Engine Assembly

The two engines were assembled per instructions. Ignition wires were added by using .015” lead wire. The cylinder heads and crank case were painted flat black, with the cylinder fins later being dry-brushed with Testors Oiled Steel and Silver Rub-n-Buff. The crankcase was dry-brushed with various shades of grey, capped off with a light application of Silver Rub-n-Buff. When dry, an oil wash was applied.


Each propeller is comprised of three parts: spinner, backer plate and blades. The blade tips were airbrushed with Polly Scale Japanese yellow, which were masked with thin strips of Tamiya masking tape, and the remainder of the blades, spinners and backer plates were airbrushed with Tamiya red-brown. The blade hubs were hand-painted with flat black and later dry-brushed with Rub-n-Buff silver.

Fuselage Assembly

This model includes the option of leaving the rear gun bay open, but after finishing the interior I decided I did not want to clutter the lines of the aircraft with an open gun bay. The two oblique-mounted cannons are a miniature model in themselves, and It would be a shame to hide them within the confines of a closed comportment, so I finished the armament and decided to display them separately.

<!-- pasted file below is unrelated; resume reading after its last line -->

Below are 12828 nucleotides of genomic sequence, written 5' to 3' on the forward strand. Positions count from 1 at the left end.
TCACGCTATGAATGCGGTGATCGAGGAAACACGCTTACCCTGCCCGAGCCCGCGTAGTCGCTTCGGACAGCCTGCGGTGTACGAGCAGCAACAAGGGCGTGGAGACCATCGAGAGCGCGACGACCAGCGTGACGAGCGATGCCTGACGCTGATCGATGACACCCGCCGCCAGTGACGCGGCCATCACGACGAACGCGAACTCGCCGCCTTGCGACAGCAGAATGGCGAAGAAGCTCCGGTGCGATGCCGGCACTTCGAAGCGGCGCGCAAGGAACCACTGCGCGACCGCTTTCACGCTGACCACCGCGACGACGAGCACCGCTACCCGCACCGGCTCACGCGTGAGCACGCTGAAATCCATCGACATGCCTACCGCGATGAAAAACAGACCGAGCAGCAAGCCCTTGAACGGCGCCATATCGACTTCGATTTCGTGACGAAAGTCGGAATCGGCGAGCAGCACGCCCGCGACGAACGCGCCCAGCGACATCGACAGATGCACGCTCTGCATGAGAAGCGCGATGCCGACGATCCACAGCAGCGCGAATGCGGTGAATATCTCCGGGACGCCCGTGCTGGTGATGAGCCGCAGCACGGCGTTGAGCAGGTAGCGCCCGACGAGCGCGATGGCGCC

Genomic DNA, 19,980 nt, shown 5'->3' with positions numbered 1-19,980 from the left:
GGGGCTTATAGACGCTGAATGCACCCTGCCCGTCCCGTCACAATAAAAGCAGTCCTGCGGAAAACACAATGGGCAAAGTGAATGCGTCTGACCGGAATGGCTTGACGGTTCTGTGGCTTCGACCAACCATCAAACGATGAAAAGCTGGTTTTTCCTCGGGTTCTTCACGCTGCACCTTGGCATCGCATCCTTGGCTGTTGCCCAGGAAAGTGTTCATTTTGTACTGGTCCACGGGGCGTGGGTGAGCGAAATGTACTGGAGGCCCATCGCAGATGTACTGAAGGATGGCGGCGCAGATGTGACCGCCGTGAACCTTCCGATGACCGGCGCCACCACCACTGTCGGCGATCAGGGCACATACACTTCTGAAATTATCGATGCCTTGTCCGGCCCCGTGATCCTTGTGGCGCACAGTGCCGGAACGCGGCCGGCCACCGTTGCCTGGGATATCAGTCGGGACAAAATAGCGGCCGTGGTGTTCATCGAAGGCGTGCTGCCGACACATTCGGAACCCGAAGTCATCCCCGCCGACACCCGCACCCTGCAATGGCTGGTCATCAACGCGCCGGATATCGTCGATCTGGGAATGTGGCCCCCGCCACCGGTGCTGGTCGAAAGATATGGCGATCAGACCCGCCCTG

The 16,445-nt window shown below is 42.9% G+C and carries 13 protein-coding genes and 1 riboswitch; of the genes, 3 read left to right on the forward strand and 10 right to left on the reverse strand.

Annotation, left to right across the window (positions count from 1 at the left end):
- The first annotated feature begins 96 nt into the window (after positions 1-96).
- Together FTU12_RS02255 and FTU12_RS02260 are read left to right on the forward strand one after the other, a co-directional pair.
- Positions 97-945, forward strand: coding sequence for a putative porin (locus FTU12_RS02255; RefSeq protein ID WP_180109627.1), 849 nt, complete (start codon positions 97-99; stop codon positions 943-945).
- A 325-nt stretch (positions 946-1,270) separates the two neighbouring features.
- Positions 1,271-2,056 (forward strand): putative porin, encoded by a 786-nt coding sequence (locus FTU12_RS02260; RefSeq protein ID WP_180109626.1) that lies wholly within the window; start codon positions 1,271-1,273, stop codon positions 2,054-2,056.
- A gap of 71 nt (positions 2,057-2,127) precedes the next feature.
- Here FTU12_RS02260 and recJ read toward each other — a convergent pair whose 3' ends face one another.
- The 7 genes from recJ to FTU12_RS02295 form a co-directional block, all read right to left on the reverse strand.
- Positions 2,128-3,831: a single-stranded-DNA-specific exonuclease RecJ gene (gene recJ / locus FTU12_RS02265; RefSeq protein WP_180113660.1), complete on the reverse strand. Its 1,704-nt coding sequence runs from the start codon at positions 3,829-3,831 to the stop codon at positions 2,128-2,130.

The fuselage was assembled with minimal use of filler. Installing the cockpit and various bulkhead was a bit tricky, but with patience and an extraordinary amount of natural talent (AKA luck) everything fit. I decided that I would paint the model and clear parts separately, so I masked the clear parts inside and out with Eduard masking and Tamiya tape, and closed off the cockpit opening with Tamiya tape.

Wing and Nacelle Assembly

The research material proved to be invaluable in this build. When the wings are assembled per the instructions an opening is left from the wheel wells to the engine nacelles. This opening is only visible if the model is viewed from below, but since I knew it was there, I decided to close if off. I used grooved sheet styrene cut to fit and glued in place. Two minutes per side and the deed was done. The wheel wells were airbrushed with Testors non-buffing aluminum.